So when the Punisher showed up the movie theaters and comic books racks were awash with violence, death, automatic weapons, and vigilantes who killed their targets. you could barely throw a rock without hitting somebody shooting somebody else for vengeance.
So why does the Punisher stick out so much?
I have a theory.
[Yeah, you're shocked, I can tell. "Rick? With a theory?!"]
Let's start with the most obvious - the Punisher hangs out with Spiderman. Not to get into a long rant about the Comics Code Authority, but what we would now call 'mainstream comics' had pretty much been stuck with the CCA for a long time by that point and the idea of a character in a superhero comic who killed people and WASN'T a villain surprised some people (which I will talk about more, later).
Another thing was the same sort of concern that led to the CCA in the first place - the fear that looking at X makes people X. We've all heard it before -
"Penny dreadfuls will make kids violent"
"Pulps will make kids violent"
"Crime radio programs will make kids violent"
"Movies about mobsters will make kids violent"
"Violent TV shows will make kids violent"
"Violent video games will make kids violent"
Well, back in the 1940's the whole "violent comic books will make kids violent" card had been played very, very hard and a lot of people believed it. Some people seem to still believe it.
But one interesting thing I have noticed about people who complain about the Punisher is their resemblance to certain science fiction and fantasy fans; just like a surprising amount of SF/Fantasy fans don't know anything about the major works pre 1970 or so, a huge number of people I encounter that claim to be 'comic book nerds' don't know much, if anything, about War, Romance, Horror, or Weird comics from the 1950's - 1970's.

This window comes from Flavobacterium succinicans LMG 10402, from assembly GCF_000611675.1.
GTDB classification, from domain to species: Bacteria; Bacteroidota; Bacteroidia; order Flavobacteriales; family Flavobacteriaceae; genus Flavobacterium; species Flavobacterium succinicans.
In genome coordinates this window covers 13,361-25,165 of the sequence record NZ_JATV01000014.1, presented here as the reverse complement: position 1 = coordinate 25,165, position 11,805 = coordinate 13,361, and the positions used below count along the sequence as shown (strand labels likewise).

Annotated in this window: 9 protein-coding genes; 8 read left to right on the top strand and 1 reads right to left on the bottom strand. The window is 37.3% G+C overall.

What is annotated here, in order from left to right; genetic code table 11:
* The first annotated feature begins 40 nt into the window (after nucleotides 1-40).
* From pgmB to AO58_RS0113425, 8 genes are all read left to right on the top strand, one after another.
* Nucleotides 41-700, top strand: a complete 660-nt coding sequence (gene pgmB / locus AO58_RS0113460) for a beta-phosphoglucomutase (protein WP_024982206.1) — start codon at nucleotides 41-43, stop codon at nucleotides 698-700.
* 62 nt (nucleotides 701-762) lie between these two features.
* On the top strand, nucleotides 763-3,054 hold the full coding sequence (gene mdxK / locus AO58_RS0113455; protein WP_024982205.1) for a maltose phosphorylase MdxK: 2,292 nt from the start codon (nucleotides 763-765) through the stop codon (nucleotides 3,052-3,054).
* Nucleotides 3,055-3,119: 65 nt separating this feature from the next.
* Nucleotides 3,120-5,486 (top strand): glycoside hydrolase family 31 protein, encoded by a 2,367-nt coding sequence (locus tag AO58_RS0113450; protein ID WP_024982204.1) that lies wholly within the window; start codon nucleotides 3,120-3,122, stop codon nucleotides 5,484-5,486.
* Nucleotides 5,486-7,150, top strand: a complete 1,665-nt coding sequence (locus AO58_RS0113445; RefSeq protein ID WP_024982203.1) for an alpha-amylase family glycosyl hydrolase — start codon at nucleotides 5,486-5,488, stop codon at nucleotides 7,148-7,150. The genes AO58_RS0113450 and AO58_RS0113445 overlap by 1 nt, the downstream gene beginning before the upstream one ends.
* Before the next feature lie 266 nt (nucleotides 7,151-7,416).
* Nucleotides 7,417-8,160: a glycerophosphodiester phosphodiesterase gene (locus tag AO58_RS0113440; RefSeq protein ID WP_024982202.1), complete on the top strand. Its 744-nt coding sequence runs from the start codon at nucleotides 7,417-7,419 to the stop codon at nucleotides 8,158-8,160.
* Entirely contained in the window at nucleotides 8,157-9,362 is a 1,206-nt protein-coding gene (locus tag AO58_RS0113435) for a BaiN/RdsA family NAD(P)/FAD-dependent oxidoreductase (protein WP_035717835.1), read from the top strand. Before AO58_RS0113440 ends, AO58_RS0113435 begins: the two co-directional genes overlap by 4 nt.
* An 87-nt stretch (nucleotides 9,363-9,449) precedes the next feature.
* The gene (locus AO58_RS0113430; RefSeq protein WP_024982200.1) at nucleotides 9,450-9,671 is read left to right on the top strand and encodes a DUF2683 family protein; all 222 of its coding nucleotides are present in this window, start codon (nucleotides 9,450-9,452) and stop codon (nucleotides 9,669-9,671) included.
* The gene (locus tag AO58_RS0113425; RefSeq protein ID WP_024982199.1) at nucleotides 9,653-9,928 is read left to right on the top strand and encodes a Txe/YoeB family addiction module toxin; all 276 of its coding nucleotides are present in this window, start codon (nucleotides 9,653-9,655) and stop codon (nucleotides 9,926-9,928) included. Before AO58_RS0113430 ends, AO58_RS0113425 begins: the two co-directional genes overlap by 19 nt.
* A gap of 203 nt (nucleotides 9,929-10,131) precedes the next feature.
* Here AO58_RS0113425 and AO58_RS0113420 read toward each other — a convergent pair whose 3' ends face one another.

Now, this is fine - I know people that only like Star Wars (the original) and don't read or watch anything else and, yes, they are 'legit nerds'. But I have a hard time with such people telling me
"The Punisher is bad because there is no place for heroes that kill in comic books."Tell that to Sgt. Rock, the crew of the Haunted Tank, or the Unknown Soldier! If you think all comics, ever, were always and always will be Silver Age Batman to Richie Rich then I really have no idea what to tell you except - Nick Fury.
There are plenty of examples from other companies, but Nick Fury is also a Marvel property. Nick, formerly Sgt. Fury of the Howling Commandos, famously heads SHIELD.
And he kills more people than James Bond. Indeed, so many members of Hydra were killed in the comic pages that there was a spoof years later (by Marvel!) that showed the after life had a separate entrance for a miles-long queue of Hydra agents.